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USPS closing 2 centers in Missouri, 7 in Kansas

Thursday, February 23, 2012 | 3:54 p.m. CST

KANSAS CITY — The U.S. Postal Service, hit hard by declining mail volume and revenue, announced plans Thursday to close mail processing centers around the country, including two in Missouri and seven in Kansas that will mean the loss of more than 200 positions.

"Consolidating operations is necessary if the Postal Service is to remain viable to provide mail service to the nation," Chief Operating Officer Megan Brennan said in a statement. Brian Sperry, a Postal Service spokesman in Denver, said more than 200 processing facilities have been targeted for closing nationwide.

In Missouri, the Postal Service plans to shift the work from its Springfield distribution and processing facility to its Kansas City distribution center, and move work from the Cape Girardeau distribution center to a site in downtown St. Louis, said Richard Watkins, spokesman for the Postal Service's regional office in Kansas City.

In Kansas, mail processing centers in Hays, Salina, Dodge City, and Hutchinson, would move to the Wichita processing center. The work at the Liberal processing center would be handled in Amarillo, Texas. Work at Topeka's distribution center would go to the facility in Kansas City, Mo., and the Colby center's work would shift to the processing center in North Platte, Neb.

The closings don't affect the Postal Service's retail or business mail units in the Missouri and Kansas locations. No date had been set for the consolidations, but Watkins said they would not take effect before May 15.

"The key is that overall mail volume is down 20 percent," Watkins said. First-class mail is down 25 percent since 2006, he said.

The Springfield closing in Missouri will mean a loss of 65 positions and the Cape Girardeau closing 71 positions, Watkins said. Some transfer opportunities will be available.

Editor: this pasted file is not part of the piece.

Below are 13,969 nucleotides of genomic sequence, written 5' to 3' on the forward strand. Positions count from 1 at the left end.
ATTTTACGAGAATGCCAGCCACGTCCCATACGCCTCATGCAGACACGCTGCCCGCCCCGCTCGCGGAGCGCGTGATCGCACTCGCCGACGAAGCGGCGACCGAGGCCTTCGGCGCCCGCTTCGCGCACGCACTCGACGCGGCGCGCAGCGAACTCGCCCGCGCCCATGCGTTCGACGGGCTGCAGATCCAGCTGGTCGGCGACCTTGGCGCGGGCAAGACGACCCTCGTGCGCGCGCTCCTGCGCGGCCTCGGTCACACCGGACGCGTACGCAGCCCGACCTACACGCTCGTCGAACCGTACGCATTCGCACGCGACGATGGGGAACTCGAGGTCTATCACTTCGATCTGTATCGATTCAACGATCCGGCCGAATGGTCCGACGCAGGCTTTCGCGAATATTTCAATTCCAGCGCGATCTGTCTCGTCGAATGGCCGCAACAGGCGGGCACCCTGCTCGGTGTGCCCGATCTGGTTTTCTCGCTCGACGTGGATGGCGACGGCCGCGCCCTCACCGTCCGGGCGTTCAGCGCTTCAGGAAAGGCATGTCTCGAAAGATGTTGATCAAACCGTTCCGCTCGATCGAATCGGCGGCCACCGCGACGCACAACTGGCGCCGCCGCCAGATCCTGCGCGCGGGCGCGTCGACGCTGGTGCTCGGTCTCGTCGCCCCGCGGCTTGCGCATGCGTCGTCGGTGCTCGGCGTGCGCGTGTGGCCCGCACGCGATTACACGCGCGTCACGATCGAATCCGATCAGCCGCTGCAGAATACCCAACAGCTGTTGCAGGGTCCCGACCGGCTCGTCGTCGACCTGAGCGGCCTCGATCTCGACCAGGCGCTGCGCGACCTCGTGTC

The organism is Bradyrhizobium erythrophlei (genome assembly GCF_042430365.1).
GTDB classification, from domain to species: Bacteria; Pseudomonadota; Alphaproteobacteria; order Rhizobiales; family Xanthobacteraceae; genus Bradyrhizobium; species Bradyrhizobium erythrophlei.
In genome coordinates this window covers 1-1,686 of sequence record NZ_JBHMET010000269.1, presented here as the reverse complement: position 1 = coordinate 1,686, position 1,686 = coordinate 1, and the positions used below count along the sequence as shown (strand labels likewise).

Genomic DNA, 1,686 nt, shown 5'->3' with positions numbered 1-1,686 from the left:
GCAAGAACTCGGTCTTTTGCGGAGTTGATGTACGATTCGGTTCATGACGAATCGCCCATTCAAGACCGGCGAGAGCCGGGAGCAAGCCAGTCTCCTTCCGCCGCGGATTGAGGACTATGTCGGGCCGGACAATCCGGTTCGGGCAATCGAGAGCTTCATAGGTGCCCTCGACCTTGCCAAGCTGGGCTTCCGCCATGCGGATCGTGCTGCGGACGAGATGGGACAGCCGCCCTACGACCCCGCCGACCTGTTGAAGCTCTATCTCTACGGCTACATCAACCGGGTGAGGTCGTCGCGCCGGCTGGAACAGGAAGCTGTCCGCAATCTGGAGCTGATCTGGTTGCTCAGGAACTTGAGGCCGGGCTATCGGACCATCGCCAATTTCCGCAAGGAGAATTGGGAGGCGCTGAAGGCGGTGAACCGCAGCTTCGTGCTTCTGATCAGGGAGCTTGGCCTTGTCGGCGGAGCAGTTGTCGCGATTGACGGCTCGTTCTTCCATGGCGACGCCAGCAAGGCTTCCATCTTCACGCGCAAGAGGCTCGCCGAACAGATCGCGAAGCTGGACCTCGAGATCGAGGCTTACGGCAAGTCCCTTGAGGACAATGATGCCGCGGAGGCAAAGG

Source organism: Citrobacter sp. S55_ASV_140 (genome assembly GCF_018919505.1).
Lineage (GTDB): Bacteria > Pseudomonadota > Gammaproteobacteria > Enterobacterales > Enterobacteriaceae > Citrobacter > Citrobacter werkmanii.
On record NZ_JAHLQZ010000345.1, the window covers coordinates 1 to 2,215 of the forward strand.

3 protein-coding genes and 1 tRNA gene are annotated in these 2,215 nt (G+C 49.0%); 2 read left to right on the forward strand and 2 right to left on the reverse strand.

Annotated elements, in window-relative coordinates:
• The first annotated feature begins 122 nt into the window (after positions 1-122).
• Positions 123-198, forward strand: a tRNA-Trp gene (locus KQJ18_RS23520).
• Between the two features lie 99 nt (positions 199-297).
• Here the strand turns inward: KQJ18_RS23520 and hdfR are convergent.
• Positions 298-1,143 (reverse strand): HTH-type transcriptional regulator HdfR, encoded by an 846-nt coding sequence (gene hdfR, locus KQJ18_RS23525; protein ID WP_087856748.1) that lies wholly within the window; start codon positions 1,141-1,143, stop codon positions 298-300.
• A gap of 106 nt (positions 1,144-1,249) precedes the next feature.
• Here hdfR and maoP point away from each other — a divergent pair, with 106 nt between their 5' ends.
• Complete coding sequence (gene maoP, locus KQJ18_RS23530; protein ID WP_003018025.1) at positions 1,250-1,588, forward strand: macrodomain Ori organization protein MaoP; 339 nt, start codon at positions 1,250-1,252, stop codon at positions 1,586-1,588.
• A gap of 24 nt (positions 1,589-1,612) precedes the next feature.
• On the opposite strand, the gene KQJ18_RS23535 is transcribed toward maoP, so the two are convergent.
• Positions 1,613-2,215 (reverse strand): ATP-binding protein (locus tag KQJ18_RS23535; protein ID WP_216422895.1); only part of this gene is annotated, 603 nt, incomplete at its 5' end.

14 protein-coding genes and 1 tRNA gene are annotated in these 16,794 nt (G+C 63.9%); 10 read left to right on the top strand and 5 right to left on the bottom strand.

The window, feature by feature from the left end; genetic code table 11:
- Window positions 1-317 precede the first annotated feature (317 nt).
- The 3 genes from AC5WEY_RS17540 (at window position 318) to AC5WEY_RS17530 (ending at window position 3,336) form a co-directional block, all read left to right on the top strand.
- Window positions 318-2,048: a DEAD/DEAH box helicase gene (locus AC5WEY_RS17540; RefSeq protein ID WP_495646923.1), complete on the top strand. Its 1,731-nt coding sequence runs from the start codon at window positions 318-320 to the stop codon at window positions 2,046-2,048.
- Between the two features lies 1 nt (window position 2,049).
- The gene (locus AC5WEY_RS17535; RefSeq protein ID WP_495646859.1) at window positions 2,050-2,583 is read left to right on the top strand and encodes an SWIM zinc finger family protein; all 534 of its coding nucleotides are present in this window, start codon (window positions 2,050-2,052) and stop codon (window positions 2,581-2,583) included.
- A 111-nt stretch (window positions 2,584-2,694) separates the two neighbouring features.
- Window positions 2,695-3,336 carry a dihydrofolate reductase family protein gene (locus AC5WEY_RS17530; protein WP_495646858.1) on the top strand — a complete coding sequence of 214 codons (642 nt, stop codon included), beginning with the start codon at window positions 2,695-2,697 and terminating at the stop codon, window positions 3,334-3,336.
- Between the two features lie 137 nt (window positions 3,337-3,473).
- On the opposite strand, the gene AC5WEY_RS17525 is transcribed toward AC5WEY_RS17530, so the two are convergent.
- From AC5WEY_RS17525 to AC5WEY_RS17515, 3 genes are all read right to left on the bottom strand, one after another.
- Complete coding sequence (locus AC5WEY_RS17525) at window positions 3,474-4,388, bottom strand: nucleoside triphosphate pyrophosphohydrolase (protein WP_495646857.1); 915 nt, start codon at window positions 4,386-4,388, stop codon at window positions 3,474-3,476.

The Kansas closings would mean a loss of about 100 positions, with several jobs shifting to the sites in Wichita, Nebraska, Texas and Missouri, Sperry said. He estimated the cuts in Kansas alone would save the Postal Service more than $10 million a year.

The Postal Service, which forecasts a record $14.1 billion loss by the end of this year, recently said it will lose as much as $18.2 billion a year by 2015 if Congress doesn't allow it to cut Saturday delivery, slow first-class mail by one day and raise the cost of a postage stamp.

Earlier this month, the Postal Service also said its quarterly loss was up to $3.3 billion amid declining mail volume and said it could run out of money by October. The Postal Service is an independent agency of government and is subject to some congressional control.

Jan Manlove, secretary-treasurer of the Wichita local of the American Postal Workers Union, said Thursday the cuts would likely contribute to the Postal Service's decline.

"Cuts to the Postal Service will only hasten the problem. It does not help the Postal Service at all," Manlove said. "It will slow down service, which will encourage more people to not use the Postal Service. It's sort of a death spiral."


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